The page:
On October 1, 2003, the State moved for leave to file a first amended complaint. The proposed first amended complaint added VEBAH[11] and MAP[12] as defendants, and county finance officials as "Necessary Party Defendants." The proposed first amended complaint asserted nine causes of action: (1) conspiracy to defraud the State, (2) interference with contract, (3) assumpsit, (4) restitution and constructive trust, (5) equitable accounting, (6) specific performance, (7) injunction, (8) unjust enrichment, and (9) breach of fiduciary duty. The proposed first amended complaint alleged, inter alia, that the defendants "purchased" contracts for insurance from various third-party insurers, under which the insurers were required to reimburse amounts paid by the defendants if the amounts paid exceeded allowable claims plus an agreed profit. The proposed first amended complaint further alleged that the defendants received reimbursements from insurers under such contracts that should have been returned to the Health Fund, but were not. The proposed first amended complaint also alleged that the Health Fund ported funds to provide insurance for HGEA and UPW members under plans that supplemented a spouse's health insurance, and that the actual cost of providing coverage under these supplemental plans was less than the ported amount. The proposed first amended complaint further alleged that the difference should have been returned to the Health Fund, but was not. According to the proposed first amended complaint, the defendants "used or allowed the use of Welfare Benefit Plan funds to improperly make payments to or for the benefit of insiders" such as then-UPW executive director Gary W. Rodrigues and Rodrigues' daughter Robin Sabatini.

On November 18, 2003, the circuit court granted the State's motion for leave to file a first amended complaint "on condition that (1) there is specificity regarding alleged fraud and alleged civil conspiracy to defraud as required by [HRCP] Rule 9 and as interpreted by the Court, and (2) Plaintiffs make clear which defendants did certain things or failed to do certain things, rather than referring generically to ''Defendants.'" However, the State did not file the proposed first amended complaint. On June 10, 2004, the parties stipulated, inter alia, that VEBAH would disclose the requested records and the State would "withhold" filing the first amended complaint.

More than a year later, on January 18, 2006, the State filed a motion for leave to serve and file a second amended complaint and supplemental summons. The proposed second amended complaint (January 2006 proposed second amended complaint) was based on a December 1, 2005 report from the California accounting firm Biggs & Co., which reviewed VEBAH's records. The Biggs Summary Report[13] (Biggs report) concluded, inter alia, that it appeared that premiums received for benefit coverage underwritten by "independent insurance companies such as HMSA, Kaiser and Kapiolani" were "being used to cover the cost of insurance at an estimated break even basis, after excluding administrative fees and risk charges assessed by Royal State and VEBAH." The Biggs report also concluded that "self insured programs maintained by Royal State and VEBAH generated extremely high gross profits calculated on the amount of premiums collected less the cost of related claims paid." In particular, the Biggs report discussed the high profitability of supplemental health programs underwritten by Royal State and VEBAH. The Biggs report stated that such programs were "believed to generate high profitability and low risk to Royal State" for two principal reasons:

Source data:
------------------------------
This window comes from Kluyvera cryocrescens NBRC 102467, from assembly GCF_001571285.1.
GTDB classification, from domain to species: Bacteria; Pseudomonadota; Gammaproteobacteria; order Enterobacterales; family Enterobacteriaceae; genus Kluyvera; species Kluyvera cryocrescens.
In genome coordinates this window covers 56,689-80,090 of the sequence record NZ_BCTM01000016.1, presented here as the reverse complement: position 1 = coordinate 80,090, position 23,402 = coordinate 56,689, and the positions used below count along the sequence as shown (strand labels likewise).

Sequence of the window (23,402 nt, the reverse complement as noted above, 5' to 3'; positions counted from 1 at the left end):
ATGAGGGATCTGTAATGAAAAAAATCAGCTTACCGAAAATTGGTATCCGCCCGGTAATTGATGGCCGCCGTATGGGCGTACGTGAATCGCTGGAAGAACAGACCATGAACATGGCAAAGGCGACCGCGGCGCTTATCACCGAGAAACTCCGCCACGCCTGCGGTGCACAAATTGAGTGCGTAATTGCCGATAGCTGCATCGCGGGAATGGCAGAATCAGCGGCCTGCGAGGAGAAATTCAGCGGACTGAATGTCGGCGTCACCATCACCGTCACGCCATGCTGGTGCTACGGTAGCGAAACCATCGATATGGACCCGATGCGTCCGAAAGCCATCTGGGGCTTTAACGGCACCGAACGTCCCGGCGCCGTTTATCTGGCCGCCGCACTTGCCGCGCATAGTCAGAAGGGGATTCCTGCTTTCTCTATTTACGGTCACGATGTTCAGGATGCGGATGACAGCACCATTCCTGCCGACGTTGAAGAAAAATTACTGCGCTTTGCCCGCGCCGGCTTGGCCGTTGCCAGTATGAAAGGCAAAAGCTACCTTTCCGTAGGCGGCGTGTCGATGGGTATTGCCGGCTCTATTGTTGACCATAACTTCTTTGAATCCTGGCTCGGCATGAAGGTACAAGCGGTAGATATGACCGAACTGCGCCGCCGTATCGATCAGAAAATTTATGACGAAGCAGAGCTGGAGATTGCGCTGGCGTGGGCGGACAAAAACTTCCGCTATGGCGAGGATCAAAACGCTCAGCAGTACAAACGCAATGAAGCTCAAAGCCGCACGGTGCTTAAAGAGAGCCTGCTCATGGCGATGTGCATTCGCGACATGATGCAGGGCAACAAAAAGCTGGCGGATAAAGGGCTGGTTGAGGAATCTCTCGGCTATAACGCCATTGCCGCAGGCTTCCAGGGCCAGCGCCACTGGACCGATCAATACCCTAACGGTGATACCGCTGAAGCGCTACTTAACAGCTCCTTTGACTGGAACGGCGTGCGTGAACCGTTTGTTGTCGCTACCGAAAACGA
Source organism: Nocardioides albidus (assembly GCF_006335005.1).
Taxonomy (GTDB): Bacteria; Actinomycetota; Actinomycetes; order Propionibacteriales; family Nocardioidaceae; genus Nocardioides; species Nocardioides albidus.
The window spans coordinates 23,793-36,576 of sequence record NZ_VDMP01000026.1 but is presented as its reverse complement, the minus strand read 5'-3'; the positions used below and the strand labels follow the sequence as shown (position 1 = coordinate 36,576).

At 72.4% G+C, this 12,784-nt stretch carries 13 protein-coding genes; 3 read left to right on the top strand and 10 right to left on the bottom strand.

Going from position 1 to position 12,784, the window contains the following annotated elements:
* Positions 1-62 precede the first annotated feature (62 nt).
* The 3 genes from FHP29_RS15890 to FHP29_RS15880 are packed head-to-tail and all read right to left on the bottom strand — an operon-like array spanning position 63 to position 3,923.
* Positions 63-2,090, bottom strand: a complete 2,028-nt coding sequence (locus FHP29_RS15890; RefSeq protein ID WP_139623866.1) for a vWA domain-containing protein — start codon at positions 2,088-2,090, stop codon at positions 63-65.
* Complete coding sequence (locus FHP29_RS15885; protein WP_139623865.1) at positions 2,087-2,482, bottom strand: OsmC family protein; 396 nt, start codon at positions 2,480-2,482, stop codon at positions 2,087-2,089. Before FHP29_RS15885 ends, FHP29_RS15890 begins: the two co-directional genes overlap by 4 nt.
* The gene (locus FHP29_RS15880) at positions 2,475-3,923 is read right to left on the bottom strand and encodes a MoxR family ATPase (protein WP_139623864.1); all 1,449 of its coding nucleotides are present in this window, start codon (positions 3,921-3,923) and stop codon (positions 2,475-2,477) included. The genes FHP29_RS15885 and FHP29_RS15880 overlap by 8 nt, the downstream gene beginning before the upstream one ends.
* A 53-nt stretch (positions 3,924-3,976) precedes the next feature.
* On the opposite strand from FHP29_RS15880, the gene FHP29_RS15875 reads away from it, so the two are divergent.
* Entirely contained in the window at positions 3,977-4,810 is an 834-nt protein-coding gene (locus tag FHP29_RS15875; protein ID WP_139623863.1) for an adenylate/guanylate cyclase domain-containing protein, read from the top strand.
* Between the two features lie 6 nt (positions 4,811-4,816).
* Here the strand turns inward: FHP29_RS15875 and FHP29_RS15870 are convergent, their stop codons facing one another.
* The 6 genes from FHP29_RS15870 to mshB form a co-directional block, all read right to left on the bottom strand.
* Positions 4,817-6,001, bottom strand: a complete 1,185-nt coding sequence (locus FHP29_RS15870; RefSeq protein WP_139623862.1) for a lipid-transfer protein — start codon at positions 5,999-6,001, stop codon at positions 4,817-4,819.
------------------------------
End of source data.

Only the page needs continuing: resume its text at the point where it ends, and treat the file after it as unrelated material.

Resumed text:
First, these are both supplemental health care programs which generally provide excess health care coverage over and above the medical benefits provided under basic medical care programs such as HMSA, Kaiser, and Kapiolani. In other words, the supplemental health care programs provide coverage for the insured's deductible portions and medical care costs beyond the limits of coverage of the basic medical programs. Since the basic medical care programs are structured to provide coverage for the majority of the health care costs, the supplemental programs inherently provide coverage for the less risky portion of medical care.
Second, the amounts ported (i.e. porting rates) from the Health Fund for coverage of the supplemental programs are the same as for the major medical programs under HMSA, Kaiser, Kapiolani, etc. For instance, the medical coverage porting rates for HGEA AFSCME Local 152, AFL-CIO Unit single and family are $79.80 and $239.40 respectively, regardless of whether the employee maintains [supplemental or basic medical care programs]. A basic premise of insurance is that risk and cost are directly related in that the higher the risk, the higher the cost. In this instance, the cost of the programs (i.e. the premium received) is the same but the supplemental programs are less risky and, correspondingly, more profitable.

(Emphases added).

According to the Biggs report, the gross profit generated by Royal State and VEBAH on their self insured programs "was excessively high compared to that realized by independent insurance companies providing similar products."[14] For example, the Biggs report stated that the gross profit - calculated as premiums less the cost of related claims paid - on Royal State's supplemental programs averaged 58.7 percent between July 1994 to June 2003. According to the Biggs report, the "gross profit realized by Royal State on its self insured life program was significantly lower than for the other self insured programs but was still a healthy 36.1% for [fiscal year 1999-2000] and averaged 35.2% over the three fiscal years from July 1998 through June 2001. The Biggs report further stated that while some administrative fees and costs assessed by Royal State and VEBAH "appeared reasonable and were consistent with contractual allowances, the totality of all the fees assessed appeared excessive, particularly in consideration of the high gross profit realized on self insured programs."